Loans and Investment By Company


In India, the Companies Act, 2013 (“the act”) governs various aspects of corporate affairs, including regulations related to loans and investments made by companies. These provisions aim to ensure transparency, accountability, and prudent financial management within companies, safeguarding the interests of all the stakeholders.

Section 186 of the Companies Act, 2013 outlines the provisions regarding loans and investments made by companies. It provides certain conditions under which companies can provide loans, give guarantees, acquire securities or make investments. Identifying the importance of this provision, it is crucial for companies to ensure compliance and avoid penalties.

A company can give loans and guarantees, acquire securities or make investments in another company or body corporate with the consent of the board or shareholders as the case may be. Such loans given by a company to other companies or body corporates are known as inter-corporate loans. When a company invests in another company, it is known as inter-corporate investment.


A company shall not unless otherwise prescribed, make investment through not more than two layers of investment companies. Section 186(1) has further two following exceptions:

  • a company may acquire any other company incorporated in a country outside India if such other company has investment subsidiaries beyond two layers as per the laws of such country;
  • a subsidiary company can have an investment subsidiary for the purposes of meeting the requirements under any law or under any rule or regulation framed under any law for the time being in force.

Section 186(2) of the act states that a company can directly or indirectly:

  • Give any loan to any person or other body corporate;
  • Give any guarantee or provide security in connection with a loan given to any other body corporate or person;
  • Acquire securities of other body corporates by way of purchase, subscription or otherwise.

However, a company can give loans, guarantee and acquire securities of up to 60% of its paid-up share capital, securities premium account and free reserves or 100% its free reserves and securities premium account, whichever is more.

And in case the limit as said above exceeds then approval via special resolution by the shareholders has to be passed first.

Few check points to be kept in mind: –

  • While calculating the abovesaid limit, consider the aggregate of the amount of loan or investment already made and the amount proposed to be given.
  • Disclose in the financial statement the full particulars of the loans given, investment made or guarantee given or security provided and the purpose for which the loan or guarantee or security is proposed to be utilised by the recipient.
  • Approval of Shareholders via special resolution is not required in case of a company and its wholly owned subsidiaries, joint ventures.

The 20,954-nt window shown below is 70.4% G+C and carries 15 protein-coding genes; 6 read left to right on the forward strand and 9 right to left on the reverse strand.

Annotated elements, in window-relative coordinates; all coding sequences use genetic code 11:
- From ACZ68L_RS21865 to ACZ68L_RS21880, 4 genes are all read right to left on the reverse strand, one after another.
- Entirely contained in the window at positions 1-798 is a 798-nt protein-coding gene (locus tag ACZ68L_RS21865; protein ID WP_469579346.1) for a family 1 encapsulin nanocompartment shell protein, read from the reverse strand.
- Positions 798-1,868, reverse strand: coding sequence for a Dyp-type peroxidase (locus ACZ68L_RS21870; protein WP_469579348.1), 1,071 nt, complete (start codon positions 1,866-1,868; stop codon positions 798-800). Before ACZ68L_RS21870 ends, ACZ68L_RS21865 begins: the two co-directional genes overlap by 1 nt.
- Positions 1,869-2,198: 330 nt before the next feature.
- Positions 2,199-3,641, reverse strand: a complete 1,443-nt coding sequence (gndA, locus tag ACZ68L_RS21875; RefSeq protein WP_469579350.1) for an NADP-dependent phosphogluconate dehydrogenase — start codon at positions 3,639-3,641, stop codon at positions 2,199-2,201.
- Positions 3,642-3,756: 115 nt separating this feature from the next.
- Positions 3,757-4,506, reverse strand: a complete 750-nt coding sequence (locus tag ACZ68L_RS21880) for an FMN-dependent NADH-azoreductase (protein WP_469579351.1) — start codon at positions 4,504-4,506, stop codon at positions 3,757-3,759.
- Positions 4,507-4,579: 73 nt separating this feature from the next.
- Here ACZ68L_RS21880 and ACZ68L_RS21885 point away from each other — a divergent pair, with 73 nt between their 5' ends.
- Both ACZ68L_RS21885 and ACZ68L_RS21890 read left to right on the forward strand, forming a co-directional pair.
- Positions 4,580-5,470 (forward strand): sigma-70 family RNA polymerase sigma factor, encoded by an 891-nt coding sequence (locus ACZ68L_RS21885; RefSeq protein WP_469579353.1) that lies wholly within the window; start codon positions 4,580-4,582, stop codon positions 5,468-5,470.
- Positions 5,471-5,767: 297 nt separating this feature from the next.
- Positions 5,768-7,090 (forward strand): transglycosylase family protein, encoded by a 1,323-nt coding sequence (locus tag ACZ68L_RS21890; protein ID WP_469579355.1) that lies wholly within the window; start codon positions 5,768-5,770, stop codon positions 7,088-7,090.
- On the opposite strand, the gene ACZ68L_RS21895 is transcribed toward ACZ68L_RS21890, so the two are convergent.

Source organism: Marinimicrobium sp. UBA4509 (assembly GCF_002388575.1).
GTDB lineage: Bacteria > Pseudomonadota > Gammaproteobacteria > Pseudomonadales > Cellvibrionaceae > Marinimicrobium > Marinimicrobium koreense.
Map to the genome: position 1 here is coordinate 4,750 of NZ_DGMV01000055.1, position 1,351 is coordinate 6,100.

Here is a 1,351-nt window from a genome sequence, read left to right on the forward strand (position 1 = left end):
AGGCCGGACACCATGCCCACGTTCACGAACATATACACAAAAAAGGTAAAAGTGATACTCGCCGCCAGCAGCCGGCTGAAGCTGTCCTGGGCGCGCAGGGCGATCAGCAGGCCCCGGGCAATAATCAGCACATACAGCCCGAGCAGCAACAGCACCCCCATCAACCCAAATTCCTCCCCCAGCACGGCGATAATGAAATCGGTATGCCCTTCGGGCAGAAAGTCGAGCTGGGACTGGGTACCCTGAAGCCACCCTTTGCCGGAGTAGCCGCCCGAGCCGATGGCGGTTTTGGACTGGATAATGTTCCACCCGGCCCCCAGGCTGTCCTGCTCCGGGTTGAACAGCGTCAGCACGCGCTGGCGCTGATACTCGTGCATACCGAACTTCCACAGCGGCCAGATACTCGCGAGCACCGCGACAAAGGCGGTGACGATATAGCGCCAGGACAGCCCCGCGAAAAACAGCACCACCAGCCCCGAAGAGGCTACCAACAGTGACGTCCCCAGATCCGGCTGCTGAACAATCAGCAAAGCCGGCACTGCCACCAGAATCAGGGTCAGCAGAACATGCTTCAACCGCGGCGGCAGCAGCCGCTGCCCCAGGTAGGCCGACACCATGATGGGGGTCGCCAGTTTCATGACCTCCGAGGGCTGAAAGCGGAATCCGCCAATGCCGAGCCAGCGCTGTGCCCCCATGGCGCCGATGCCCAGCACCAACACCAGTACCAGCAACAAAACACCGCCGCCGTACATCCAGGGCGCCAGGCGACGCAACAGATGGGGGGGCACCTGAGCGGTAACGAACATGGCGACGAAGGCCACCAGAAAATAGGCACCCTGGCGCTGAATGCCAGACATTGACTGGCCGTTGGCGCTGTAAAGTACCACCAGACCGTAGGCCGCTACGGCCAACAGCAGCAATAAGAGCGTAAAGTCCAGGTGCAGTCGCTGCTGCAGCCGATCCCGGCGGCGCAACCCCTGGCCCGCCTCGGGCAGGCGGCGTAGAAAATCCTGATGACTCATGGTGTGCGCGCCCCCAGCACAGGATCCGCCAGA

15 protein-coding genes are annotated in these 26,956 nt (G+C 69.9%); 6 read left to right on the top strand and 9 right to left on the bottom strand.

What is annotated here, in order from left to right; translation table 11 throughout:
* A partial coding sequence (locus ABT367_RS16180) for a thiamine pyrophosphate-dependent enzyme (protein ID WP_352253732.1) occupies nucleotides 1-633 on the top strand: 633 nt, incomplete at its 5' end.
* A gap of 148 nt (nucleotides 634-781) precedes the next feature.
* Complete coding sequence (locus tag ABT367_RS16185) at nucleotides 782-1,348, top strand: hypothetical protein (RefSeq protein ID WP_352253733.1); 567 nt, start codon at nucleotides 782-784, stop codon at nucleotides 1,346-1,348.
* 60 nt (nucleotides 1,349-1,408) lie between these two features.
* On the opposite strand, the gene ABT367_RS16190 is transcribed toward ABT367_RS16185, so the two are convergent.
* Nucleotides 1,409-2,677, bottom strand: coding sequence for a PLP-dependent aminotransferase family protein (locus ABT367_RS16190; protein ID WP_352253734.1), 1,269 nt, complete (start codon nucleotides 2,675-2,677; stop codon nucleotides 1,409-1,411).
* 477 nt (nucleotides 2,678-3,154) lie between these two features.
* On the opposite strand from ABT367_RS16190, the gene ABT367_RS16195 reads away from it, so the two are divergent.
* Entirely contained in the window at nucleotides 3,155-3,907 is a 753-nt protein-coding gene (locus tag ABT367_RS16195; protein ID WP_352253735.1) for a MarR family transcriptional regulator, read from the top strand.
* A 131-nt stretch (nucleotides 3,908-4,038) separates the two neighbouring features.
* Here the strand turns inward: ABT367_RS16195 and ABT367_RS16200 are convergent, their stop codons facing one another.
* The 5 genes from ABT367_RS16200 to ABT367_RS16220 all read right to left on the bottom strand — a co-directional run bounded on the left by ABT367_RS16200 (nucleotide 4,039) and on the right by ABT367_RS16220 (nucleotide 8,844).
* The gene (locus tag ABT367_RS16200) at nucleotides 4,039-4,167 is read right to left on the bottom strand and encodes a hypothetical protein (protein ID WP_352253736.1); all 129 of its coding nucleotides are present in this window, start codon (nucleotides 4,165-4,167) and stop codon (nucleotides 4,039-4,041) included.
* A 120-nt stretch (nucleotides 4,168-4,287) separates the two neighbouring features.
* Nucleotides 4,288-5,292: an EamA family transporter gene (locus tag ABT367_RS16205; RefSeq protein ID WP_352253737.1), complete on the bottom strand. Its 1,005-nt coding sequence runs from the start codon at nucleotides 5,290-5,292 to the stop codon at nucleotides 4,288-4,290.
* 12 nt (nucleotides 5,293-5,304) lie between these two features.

• No loan shall be given at an interest rate lower than the prevailing yield of one year, three year, five year or ten year Government Security closest to the tenor of the loan.
  • Pass resolution for approval at a meeting of the Board with the consent of all the Directors present at the meeting.
  • Prior approval of the public financial institution concerned where any term loan is subsisting, is required to obtain.
  • No company which is in default in the repayment of any deposits shall give any loan or give any guarantee or provide any security or make an acquisition till such default is subsisting.
  • A register to be maintained for loans and investment by the company.

Exemptions: –

Except the requirement of section 186(1), nothing under section 186 shall apply to the following: –

  • a banking company
  • an insurance company
  • a housing finance company in the ordinary course of its business
  • a company engaged in the business of financing of companies or of providing infrastructural facilities
  • an investment company
  • a non-banking financial company

Penalties on contravention

If a company contravenes the provisions of this section, the company shall be punishable with fine which shall not be less than twenty-five thousand rupees but which may extend to five lakh rupees and every officer of the company who is in default shall be punishable with imprisonment for a term which may extend to two years and with fine which shall not be less than twenty-five thousand rupees but which may extend to one lakh rupees.


The regulations set forth under the Companies Act, 2013 regarding loans and investments by companies aim to strike a balance between fostering business growth and preventing misuse of funds. Adherence to these provisions not only ensures legal compliance but also reinforces the credibility and financial stability of companies, fostering investor confidence and promoting responsible corporate governance.


Author: Alka Thakkar

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